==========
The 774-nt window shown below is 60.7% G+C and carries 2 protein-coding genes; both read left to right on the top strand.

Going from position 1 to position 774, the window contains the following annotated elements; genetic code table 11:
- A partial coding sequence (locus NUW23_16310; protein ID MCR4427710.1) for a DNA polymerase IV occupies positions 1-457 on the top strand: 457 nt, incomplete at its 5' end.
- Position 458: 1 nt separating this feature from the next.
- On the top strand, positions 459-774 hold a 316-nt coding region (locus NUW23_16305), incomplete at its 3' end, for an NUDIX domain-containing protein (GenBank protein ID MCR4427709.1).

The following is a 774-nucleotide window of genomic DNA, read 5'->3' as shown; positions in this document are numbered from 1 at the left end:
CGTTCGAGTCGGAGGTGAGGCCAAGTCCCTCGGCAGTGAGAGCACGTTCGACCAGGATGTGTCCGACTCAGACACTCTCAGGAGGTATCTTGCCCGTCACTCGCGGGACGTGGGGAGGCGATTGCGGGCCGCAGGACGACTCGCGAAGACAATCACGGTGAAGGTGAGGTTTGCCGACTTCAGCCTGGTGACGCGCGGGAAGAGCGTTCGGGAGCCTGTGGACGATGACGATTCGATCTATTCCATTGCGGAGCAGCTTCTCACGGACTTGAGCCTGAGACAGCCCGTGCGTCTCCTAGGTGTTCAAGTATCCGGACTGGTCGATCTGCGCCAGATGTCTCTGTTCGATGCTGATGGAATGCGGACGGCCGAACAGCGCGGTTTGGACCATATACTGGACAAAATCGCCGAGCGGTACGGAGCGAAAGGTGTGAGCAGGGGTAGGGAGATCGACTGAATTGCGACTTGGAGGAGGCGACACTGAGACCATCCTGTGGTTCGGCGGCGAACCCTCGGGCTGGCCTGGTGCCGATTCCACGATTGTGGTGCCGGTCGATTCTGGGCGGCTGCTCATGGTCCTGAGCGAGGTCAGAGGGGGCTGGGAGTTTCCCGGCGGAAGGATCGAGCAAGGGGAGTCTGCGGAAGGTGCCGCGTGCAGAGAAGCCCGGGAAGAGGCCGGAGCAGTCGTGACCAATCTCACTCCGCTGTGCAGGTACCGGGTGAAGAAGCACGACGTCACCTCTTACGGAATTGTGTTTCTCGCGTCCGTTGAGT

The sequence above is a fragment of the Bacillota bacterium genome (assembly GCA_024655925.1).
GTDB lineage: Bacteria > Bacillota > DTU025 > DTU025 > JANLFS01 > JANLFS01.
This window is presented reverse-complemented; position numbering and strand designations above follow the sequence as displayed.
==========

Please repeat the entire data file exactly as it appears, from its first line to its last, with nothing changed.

The 774-nt window shown below is 60.7% G+C and carries 2 protein-coding genes; both read left to right on the top strand.

Going from position 1 to position 774, the window contains the following annotated elements; genetic code table 11:
- A partial coding sequence (locus NUW23_16310; protein ID MCR4427710.1) for a DNA polymerase IV occupies positions 1-457 on the top strand: 457 nt, incomplete at its 5' end.
- Position 458: 1 nt separating this feature from the next.
- On the top strand, positions 459-774 hold a 316-nt coding region (locus NUW23_16305), incomplete at its 3' end, for an NUDIX domain-containing protein (GenBank protein ID MCR4427709.1).

The following is a 774-nucleotide window of genomic DNA, read 5'->3' as shown; positions in this document are numbered from 1 at the left end:
CGTTCGAGTCGGAGGTGAGGCCAAGTCCCTCGGCAGTGAGAGCACGTTCGACCAGGATGTGTCCGACTCAGACACTCTCAGGAGGTATCTTGCCCGTCACTCGCGGGACGTGGGGAGGCGATTGCGGGCCGCAGGACGACTCGCGAAGACAATCACGGTGAAGGTGAGGTTTGCCGACTTCAGCCTGGTGACGCGCGGGAAGAGCGTTCGGGAGCCTGTGGACGATGACGATTCGATCTATTCCATTGCGGAGCAGCTTCTCACGGACTTGAGCCTGAGACAGCCCGTGCGTCTCCTAGGTGTTCAAGTATCCGGACTGGTCGATCTGCGCCAGATGTCTCTGTTCGATGCTGATGGAATGCGGACGGCCGAACAGCGCGGTTTGGACCATATACTGGACAAAATCGCCGAGCGGTACGGAGCGAAAGGTGTGAGCAGGGGTAGGGAGATCGACTGAATTGCGACTTGGAGGAGGCGACACTGAGACCATCCTGTGGTTCGGCGGCGAACCCTCGGGCTGGCCTGGTGCCGATTCCACGATTGTGGTGCCGGTCGATTCTGGGCGGCTGCTCATGGTCCTGAGCGAGGTCAGAGGGGGCTGGGAGTTTCCCGGCGGAAGGATCGAGCAAGGGGAGTCTGCGGAAGGTGCCGCGTGCAGAGAAGCCCGGGAAGAGGCCGGAGCAGTCGTGACCAATCTCACTCCGCTGTGCAGGTACCGGGTGAAGAAGCACGACGTCACCTCTTACGGAATTGTGTTTCTCGCGTCCGTTGAGT

The sequence above is a fragment of the Bacillota bacterium genome (assembly GCA_024655925.1).
GTDB lineage: Bacteria > Bacillota > DTU025 > DTU025 > JANLFS01 > JANLFS01.
This window is presented reverse-complemented; position numbering and strand designations above follow the sequence as displayed.